Trump announced his bid for president in mid-November — just days after a number of candidates he’d endorsed in the midterms lost their races, weakening his standing in the GOP as more and more Republicans have begun to distance themselves from Trump. DeSantis hasn’t definitively said yet whether he’ll run, but his popularity and rising star power in the Republican Party point to a high likelihood that he’ll soon launch a campaign for president.
DeSantis won reelection in November by almost 20 points over his Democratic challenger, Charlie Crist. Florida, too saw a red wave, outperforming the GOP nationally. His strong showing provided DeSantis weeks of accolades and set him up for a 2024 run.
DeSantis is also leading Trump on favorability among all registered voters in The Wall Street Journal poll, with 43 percent viewing the Florida governor favorably, compared to Trump’s 36 percent. The poll found low favorability for Trump’s former Vice President Mike Pence, who is also expected to run for president in 2024. Less than half of Republican voters, 48 percent, hold a favorable view of Pence, and Trump beat him in a landslide in a test matchup between the two potential primary contestants, 63 percent to 28 percent.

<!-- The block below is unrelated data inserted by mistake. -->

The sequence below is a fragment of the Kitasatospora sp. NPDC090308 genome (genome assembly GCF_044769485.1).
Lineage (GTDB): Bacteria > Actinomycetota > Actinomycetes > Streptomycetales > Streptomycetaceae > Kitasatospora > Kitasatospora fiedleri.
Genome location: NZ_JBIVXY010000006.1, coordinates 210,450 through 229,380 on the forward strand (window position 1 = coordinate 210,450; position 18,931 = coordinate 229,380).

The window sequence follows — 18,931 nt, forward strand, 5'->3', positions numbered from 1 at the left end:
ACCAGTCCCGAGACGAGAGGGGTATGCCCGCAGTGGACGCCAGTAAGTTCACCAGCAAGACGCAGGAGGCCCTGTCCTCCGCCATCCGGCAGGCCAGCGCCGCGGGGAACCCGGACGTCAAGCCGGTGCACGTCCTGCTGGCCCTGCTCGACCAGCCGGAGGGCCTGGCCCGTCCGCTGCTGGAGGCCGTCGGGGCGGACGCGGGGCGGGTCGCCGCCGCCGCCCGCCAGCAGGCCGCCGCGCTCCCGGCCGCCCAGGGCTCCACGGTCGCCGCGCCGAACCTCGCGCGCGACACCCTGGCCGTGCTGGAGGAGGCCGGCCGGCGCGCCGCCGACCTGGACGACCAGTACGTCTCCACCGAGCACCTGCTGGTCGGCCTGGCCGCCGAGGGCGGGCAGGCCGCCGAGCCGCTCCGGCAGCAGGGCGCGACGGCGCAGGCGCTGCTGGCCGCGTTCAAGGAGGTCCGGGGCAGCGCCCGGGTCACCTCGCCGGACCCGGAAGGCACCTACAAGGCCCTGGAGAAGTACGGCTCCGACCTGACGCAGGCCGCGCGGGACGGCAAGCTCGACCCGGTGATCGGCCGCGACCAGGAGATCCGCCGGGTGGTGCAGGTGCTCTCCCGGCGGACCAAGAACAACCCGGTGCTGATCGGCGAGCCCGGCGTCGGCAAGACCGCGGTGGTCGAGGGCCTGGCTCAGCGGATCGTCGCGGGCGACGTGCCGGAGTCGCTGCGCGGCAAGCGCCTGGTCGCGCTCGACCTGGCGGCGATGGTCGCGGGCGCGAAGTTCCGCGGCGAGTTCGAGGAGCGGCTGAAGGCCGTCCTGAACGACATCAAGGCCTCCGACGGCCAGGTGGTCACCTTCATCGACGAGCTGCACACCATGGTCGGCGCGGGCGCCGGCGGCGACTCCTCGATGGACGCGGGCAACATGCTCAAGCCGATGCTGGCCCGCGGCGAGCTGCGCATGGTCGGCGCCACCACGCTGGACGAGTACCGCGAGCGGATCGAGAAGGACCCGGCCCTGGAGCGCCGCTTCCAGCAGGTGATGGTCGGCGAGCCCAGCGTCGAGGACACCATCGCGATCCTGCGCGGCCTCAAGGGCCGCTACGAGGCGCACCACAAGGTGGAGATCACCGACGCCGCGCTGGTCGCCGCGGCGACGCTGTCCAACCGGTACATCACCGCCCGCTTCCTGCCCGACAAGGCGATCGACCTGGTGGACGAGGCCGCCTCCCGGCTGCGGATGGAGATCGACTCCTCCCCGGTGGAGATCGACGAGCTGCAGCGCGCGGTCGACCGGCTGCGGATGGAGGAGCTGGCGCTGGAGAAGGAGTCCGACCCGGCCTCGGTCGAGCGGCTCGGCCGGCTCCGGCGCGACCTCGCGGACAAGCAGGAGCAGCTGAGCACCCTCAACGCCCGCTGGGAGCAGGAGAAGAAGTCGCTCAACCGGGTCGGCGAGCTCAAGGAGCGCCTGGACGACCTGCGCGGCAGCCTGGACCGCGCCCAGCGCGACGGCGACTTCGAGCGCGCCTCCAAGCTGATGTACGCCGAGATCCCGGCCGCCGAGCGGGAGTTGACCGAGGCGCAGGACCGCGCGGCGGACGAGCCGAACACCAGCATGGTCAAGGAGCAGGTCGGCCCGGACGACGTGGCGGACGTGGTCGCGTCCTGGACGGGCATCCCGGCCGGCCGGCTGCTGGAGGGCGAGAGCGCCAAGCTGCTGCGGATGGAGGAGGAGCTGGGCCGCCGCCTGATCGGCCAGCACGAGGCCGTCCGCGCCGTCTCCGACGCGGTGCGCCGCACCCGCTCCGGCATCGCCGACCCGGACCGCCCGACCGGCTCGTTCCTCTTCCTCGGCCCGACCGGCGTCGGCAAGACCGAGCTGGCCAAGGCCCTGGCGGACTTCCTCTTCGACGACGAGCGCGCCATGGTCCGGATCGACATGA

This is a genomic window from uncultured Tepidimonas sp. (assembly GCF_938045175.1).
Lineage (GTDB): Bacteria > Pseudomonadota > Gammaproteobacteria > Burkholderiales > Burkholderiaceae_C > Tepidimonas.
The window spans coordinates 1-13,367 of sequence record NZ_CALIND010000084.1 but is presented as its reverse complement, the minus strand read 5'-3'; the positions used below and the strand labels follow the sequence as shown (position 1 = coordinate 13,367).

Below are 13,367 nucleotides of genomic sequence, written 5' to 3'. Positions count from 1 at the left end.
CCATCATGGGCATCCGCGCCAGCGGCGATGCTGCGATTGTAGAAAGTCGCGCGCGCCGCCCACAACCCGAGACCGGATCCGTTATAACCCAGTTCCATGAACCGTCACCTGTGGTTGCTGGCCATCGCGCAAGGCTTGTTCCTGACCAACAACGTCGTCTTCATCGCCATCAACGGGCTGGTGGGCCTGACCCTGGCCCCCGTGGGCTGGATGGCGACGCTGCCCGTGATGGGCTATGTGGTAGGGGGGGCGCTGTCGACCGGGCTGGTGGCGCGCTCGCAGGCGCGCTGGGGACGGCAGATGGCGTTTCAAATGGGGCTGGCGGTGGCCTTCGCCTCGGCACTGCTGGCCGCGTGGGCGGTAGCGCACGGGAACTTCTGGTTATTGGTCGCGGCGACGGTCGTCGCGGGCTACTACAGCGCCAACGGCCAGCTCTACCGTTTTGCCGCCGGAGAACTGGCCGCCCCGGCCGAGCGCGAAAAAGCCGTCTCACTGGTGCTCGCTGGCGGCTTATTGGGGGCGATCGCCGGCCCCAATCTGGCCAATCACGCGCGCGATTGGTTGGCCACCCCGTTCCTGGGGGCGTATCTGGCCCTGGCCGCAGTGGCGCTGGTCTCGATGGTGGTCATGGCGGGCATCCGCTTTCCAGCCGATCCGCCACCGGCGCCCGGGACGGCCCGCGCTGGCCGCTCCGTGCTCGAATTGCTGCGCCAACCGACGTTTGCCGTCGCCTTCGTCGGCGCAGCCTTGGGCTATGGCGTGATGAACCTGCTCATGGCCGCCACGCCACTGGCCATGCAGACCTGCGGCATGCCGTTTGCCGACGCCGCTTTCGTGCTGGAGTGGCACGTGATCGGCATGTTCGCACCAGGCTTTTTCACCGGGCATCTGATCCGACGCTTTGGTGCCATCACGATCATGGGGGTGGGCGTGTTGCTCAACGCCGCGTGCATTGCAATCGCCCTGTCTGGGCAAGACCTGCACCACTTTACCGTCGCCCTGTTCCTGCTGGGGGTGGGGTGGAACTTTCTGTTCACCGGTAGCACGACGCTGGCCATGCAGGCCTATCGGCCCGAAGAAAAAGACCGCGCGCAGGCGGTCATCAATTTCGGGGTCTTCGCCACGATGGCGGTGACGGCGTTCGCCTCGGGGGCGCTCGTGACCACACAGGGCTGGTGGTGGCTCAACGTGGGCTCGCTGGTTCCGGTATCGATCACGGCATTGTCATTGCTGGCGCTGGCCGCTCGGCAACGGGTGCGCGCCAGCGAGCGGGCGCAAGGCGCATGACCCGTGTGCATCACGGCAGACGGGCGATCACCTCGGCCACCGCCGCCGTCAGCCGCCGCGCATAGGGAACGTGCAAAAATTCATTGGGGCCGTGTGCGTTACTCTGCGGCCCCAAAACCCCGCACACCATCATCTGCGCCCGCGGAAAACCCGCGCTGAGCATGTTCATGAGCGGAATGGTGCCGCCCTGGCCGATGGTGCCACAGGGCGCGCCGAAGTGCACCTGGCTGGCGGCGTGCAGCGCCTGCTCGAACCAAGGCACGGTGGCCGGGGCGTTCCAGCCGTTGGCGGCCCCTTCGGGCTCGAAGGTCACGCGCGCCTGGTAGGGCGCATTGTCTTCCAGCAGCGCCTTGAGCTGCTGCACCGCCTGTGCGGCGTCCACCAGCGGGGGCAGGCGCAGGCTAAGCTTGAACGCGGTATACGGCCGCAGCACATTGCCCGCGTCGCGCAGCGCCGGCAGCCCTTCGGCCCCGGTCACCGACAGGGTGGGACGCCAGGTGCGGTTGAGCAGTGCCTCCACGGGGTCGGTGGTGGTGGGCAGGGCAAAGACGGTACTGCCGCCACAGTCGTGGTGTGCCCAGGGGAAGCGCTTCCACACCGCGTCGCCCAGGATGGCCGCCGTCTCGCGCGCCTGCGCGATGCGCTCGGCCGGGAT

The poll also has President Joe Biden leading Trump in a hypothetical 2024 election for president, 45 percent to 43 percent, with 12 percent undecided.
Other recent early polls for 2024 forecast similar outcomes for Trump and DeSantis. A Suffolk University/USA TODAY poll this week showed that 65 percent of Republican voters and independents who identified as either conservative or very conservative want DeSantis to run for president, with 56 percent saying they preferred the Florida governor to Trump.
But a recent POLITICO/Morning Consult poll did indicate that it could still be Trump’s party, even if his grip may be weakening. Forty-seven percent of polled Republicans and Republican-leaning independents said they would back Trump if the Republican primary was held today, compared to 33 percent who said they would back DeSantis. Notably, though, was the surge of support for DeSantis in the post-midterms poll, up from 26 percent who said they would back the Florida governor in a pre-election poll.
The Wall Street Journal’s poll of 1,500 registered voters had a margin of error of plus or minus 2.5 percentage points for the full sample and was conducted from Dec. 3-7. The margin of error was plus or minus 6 percentage points among likely Republican primary voters.